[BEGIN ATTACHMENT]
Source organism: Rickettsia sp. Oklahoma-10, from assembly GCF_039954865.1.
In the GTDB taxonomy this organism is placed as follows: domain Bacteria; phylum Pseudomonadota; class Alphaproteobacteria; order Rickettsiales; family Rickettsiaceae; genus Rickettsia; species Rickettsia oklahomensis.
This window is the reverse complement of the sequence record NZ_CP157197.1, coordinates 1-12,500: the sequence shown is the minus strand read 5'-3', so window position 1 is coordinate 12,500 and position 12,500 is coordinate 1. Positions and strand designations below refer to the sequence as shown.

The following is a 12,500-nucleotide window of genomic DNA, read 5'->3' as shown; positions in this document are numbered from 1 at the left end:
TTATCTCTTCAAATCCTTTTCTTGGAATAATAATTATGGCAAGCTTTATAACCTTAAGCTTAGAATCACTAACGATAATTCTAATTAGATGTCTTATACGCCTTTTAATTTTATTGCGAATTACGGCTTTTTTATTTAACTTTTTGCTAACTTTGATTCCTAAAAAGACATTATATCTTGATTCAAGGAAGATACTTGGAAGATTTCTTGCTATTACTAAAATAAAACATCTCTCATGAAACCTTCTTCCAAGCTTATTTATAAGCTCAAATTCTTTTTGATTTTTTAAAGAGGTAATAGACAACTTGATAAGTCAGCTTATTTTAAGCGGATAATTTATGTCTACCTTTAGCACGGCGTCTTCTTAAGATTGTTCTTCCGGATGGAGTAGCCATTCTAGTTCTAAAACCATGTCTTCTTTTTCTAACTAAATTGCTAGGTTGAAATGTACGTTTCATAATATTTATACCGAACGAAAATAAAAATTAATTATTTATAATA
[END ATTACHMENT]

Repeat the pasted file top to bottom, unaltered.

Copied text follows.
Source organism: Rickettsia sp. Oklahoma-10, from assembly GCF_039954865.1.
In the GTDB taxonomy this organism is placed as follows: domain Bacteria; phylum Pseudomonadota; class Alphaproteobacteria; order Rickettsiales; family Rickettsiaceae; genus Rickettsia; species Rickettsia oklahomensis.
This window is the reverse complement of the sequence record NZ_CP157197.1, coordinates 1-12,500: the sequence shown is the minus strand read 5'-3', so window position 1 is coordinate 12,500 and position 12,500 is coordinate 1. Positions and strand designations below refer to the sequence as shown.

The following is a 12,500-nucleotide window of genomic DNA, read 5'->3' as shown; positions in this document are numbered from 1 at the left end:
TTATCTCTTCAAATCCTTTTCTTGGAATAATAATTATGGCAAGCTTTATAACCTTAAGCTTAGAATCACTAACGATAATTCTAATTAGATGTCTTATACGCCTTTTAATTTTATTGCGAATTACGGCTTTTTTATTTAACTTTTTGCTAACTTTGATTCCTAAAAAGACATTATATCTTGATTCAAGGAAGATACTTGGAAGATTTCTTGCTATTACTAAAATAAAACATCTCTCATGAAACCTTCTTCCAAGCTTATTTATAAGCTCAAATTCTTTTTGATTTTTTAAAGAGGTAATAGACAACTTGATAAGTCAGCTTATTTTAAGCGGATAATTTATGTCTACCTTTAGCACGGCGTCTTCTTAAGATTGTTCTTCCGGATGGAGTAGCCATTCTAGTTCTAAAACCATGTCTTCTTTTTCTAACTAAATTGCTAGGTTGAAATGTACGTTTCATAATATTTATACCGAACGAAAATAAAAATTAATTATTTATAATA